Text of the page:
U.S. Pat. Nos. 4,513,045 and 4,543,158 disclose a sheet type felt which primarily comprise cellulosic fibers but also include glass fibers, a binder and asphalt. The felt is recited to be useful as siding, roofing underlayment or as a facer for foamed insulation boards. Of interest is the inclusion of an acrylonitrile-butadiene-styrene copolymer, among many other foamable polymers, in the formation of rigid foamed insulation boards.
U.S. Pat. No. 3,919,356 concerns flame retardant polymeric compositions. In that disclosure acrylonitrile-butadiene-styrene resins, among several others, are employed with a class of compounds, referred in the '356 patent as CNB. Among the materials rendered flame retardant by the addition of the flame retardant compositions of the '356 patent is asphalt.
U.S. Pat. No. 6,030,559 sets forth a method of continuously manufacturing a plastic foam, which may be an acrylonitrile-butadiene-styrene copolymer, reinforced by a fibrous material.
The above remarks establishes the need in the art for a new composite glass fiber mat sheet having improved tensile strength as well improved tensile strength products which utilize those glass fiber mat sheets, such as roofing products, including shingles and roll roofing.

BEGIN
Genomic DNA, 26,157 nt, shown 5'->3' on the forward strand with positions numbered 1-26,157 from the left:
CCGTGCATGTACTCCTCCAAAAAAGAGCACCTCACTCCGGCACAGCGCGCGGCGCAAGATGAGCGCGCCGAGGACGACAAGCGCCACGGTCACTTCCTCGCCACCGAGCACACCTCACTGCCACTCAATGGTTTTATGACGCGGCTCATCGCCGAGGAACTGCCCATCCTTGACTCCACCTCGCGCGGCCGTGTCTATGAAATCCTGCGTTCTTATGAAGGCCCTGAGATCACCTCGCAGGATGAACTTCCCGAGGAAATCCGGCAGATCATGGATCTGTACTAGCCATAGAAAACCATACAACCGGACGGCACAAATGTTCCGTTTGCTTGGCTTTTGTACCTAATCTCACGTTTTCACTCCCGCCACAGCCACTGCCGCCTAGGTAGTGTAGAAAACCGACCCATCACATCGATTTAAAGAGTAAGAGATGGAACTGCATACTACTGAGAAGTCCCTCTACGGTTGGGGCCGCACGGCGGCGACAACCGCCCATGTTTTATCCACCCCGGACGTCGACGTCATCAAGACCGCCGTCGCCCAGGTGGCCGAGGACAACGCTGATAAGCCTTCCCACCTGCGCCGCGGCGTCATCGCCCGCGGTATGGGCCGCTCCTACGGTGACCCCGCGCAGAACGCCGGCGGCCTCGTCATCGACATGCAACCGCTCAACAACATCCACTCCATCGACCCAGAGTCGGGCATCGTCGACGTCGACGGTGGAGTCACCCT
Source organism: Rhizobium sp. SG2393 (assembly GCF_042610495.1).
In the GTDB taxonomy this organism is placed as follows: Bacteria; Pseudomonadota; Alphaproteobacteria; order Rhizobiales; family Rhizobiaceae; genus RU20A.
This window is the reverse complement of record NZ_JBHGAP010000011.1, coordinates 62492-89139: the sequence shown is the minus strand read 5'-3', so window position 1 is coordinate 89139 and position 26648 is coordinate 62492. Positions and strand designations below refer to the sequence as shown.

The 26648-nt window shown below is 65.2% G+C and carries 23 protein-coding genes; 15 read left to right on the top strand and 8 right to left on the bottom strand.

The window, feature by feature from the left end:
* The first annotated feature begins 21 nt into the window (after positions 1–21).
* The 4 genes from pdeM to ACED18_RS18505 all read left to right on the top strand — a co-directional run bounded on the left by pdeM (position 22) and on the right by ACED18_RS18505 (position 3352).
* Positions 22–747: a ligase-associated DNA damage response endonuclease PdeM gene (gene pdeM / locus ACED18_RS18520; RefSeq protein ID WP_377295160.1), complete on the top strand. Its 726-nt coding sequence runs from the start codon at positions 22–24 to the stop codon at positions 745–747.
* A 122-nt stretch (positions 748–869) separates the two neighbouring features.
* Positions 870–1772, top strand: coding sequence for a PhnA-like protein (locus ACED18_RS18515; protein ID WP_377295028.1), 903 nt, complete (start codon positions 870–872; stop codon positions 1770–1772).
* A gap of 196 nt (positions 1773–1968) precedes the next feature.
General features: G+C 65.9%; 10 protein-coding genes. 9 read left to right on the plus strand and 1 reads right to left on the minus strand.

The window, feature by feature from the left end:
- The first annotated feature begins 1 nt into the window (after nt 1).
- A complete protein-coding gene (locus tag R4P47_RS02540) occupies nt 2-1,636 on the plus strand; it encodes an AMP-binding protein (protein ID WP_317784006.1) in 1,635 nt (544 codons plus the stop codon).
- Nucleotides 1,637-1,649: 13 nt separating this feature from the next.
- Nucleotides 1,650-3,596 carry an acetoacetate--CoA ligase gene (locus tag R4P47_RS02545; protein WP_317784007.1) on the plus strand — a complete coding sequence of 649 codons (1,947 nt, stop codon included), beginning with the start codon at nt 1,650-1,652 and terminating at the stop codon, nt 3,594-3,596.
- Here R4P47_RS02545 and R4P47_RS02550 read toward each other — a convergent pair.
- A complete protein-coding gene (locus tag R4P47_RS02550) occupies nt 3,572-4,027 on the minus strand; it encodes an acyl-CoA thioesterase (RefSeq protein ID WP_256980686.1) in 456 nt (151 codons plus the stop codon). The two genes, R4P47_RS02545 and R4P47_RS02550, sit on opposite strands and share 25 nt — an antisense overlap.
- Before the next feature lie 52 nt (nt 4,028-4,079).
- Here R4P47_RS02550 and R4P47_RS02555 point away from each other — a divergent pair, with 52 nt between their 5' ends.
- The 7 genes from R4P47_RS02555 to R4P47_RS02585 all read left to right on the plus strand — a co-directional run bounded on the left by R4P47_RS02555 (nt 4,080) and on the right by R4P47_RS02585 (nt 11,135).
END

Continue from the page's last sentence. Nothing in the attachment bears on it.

It has now been found that tensile strength of glass fiber mats may be increased in accordance with the usual method of making such mats in which a modifier is added to the commonly employed glass fiber mat binder.
In accordance with the present invention, a composite sheet having improved tensile strength is provided. The composite sheet includes glass fibers bound together by a cured urea formaldehyde binder wherein the binder, prior to curing, is modified with an acrylonitrile-butadiene-styrene ABS resin.
In further accordance with the present invention, a roofing shingle having improved tensile strength is provided by coating the aforementioned composite sheet, having improved tensile strength, with asphalt and processing the coated asphalt in accordance with well known methods to produce roofing shingles or roll roofing.
The composite sheet of the present invention includes a plurality of randomly dispersed glass fibers that are bound with a resin binder comprising urea formaldehyde modified with ABS. An example of a commercially available ABS heat reactive terpolymer is Hycar® G-17, manufactured by B.F. Goodrich Chemical Co. Hycar® G-17 acrylonitrile-butadiene-styrene copolymer (ABS) includes about 50 weight % solids. In a preferred embodiment, the ABS modifier is present in a concentration in the range of between about 0.5% and about 20%, said percentages being by weight, based on the total weight of the resin binder solids.